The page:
While 40% of Kroger shoppers today download a digital coupon before they shop, around half still consult the weekly print ad.
As a result, loyalty through personalized experiences “is not just about a sexy app,” said Matt Thompson, VP of digital business at Kroger, during a presentation at the National Retail Federation show Tuesday in New York.
Personalization at Kroger, Thompson explained, is about using shopper data so as to inform “all the elements of how we make decisions, whether they are choices about our stores and the assortment of products and services we put in those stores; whether it’s how our associates engage with our customers, [or] whether it’s decisions we make on private brands to meet their needs. “What customers are really looking for is — you can call it ‘omnichannel’ or ‘seamless’ — but it all needs to come together in a way that's relevant to the customer.”
Kroger, Cincinnati, accomplishes this not merely through collecting shopper data, but analyzing it through scientists at 84.51, Kroger’s newly minted analytics firm, said Yael Cosset, CIO for 84.51.
“Data for the sake of data is not going to drive much value,” Cosset said. “It may make us smarter, but without the science to harvest the data and find that nugget of information allowing us to understand the customer better, the data is just a dormant asset.”
Personalization takes multiple forms at Kroger, Thompson added, including electronic ads that display offers most relevant to shoppers: An online circular, for instance, will present different “front page” items to a shopper whose purchases indicate a vegetarian diet over a non-vegetarian. Similarly, readers of Kroger’s “MyMagazine,” which includes a mix of recipes, shopping offers and other articles, get a “handpicked” selection online.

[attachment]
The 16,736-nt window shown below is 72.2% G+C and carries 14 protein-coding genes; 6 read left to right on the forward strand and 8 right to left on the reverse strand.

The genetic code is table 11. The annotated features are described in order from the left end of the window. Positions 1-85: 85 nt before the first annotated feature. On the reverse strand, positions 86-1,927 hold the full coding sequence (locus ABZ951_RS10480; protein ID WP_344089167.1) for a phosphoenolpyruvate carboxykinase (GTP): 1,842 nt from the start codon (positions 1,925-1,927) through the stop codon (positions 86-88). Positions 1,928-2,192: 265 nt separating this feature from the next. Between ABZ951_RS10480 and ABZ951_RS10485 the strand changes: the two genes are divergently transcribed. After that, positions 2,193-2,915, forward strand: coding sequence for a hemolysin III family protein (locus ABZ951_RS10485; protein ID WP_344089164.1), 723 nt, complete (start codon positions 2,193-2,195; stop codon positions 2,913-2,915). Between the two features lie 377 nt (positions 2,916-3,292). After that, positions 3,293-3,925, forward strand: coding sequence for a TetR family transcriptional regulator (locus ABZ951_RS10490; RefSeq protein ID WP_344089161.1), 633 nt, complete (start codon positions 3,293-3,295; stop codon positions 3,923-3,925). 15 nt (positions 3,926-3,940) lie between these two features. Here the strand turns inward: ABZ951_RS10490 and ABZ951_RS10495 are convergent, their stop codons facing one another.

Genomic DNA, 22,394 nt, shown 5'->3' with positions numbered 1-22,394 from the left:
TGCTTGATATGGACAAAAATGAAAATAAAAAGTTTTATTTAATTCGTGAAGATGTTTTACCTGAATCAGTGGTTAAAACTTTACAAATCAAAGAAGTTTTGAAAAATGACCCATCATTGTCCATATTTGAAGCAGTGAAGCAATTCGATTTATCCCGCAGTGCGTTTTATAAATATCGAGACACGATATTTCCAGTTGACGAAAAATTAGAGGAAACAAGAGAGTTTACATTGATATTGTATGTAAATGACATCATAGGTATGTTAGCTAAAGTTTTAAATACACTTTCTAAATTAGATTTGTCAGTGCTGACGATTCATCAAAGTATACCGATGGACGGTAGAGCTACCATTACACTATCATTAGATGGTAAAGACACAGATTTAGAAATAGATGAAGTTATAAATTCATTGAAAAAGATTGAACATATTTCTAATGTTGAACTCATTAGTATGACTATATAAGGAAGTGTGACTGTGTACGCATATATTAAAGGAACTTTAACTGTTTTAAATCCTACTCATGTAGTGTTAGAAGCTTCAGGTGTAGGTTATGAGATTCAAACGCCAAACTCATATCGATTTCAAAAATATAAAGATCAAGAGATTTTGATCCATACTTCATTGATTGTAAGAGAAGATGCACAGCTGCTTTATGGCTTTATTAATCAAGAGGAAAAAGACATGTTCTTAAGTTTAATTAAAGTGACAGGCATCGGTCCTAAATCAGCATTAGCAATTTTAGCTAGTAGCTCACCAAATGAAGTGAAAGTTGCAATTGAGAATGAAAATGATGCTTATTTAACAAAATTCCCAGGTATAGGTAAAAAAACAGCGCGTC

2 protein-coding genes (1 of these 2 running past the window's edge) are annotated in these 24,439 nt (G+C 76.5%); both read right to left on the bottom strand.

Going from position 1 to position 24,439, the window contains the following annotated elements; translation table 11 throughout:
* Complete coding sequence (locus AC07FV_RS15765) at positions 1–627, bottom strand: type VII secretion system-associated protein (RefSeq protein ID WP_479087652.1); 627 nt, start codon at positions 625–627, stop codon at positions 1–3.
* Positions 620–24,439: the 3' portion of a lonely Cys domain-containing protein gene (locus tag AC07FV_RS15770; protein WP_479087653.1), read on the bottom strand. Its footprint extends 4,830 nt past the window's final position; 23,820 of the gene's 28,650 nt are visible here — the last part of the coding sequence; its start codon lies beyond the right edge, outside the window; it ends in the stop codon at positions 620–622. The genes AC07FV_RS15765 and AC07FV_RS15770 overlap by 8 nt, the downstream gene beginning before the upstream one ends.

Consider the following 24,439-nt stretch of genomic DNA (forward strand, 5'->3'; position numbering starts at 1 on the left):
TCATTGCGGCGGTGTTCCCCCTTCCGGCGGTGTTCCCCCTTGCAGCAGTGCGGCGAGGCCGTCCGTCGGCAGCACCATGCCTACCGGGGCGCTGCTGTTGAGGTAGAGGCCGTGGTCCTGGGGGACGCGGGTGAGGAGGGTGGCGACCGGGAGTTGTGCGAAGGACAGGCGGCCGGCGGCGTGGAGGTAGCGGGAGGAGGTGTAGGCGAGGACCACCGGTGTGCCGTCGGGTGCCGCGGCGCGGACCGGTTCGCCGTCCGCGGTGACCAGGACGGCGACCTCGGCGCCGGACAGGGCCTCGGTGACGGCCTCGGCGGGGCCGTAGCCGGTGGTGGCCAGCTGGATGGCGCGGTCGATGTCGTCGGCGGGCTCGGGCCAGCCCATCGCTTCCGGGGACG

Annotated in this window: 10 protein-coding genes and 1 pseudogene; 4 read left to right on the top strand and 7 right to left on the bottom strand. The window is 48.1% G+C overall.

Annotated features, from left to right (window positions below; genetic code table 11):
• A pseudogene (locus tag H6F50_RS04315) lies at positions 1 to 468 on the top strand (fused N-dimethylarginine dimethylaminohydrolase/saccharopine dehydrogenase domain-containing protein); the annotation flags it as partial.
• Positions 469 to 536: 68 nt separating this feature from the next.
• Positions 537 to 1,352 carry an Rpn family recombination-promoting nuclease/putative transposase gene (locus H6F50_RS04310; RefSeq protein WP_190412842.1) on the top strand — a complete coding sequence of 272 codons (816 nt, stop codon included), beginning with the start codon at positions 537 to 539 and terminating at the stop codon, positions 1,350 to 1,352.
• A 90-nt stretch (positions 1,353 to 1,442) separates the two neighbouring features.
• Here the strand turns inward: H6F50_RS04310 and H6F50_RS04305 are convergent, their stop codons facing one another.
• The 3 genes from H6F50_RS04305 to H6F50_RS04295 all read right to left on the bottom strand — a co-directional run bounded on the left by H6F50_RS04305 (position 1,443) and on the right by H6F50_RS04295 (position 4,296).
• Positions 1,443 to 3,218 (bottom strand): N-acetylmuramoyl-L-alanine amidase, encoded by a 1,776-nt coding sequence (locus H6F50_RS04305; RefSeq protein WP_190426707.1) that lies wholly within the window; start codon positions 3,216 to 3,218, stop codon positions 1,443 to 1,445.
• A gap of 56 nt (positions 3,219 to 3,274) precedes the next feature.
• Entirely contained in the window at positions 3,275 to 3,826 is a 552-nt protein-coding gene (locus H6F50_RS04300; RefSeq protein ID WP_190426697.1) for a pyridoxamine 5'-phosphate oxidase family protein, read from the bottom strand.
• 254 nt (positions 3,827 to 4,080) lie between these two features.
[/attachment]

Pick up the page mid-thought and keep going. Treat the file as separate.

Thompson also emphasized the importance of in-store service as a means of personalizing the experience for Kroger shoppers. “The mobile app has to be great and we want to make sure every digital touch point is personalized and relevant,” he said, “but it’s also about making sure our associates have the ability to deliver on that personalized experience as well.”
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The value in building loyalty through personalization is not always to drive greater sales per visit, but in driving a long-term relationship with Kroger’s best shoppers, Cosset noted. He likened 84.51’s mission of replicating the customer relationship that existed between a local butcher he shopped with while growing up in France.
“The butcher was not measuring our loyalty based on how much meat we bought that day,” he said. “He took a long-view of the relationship, making sure if I reward you as a customer by creating a special relationship, we will continue to interact over time.”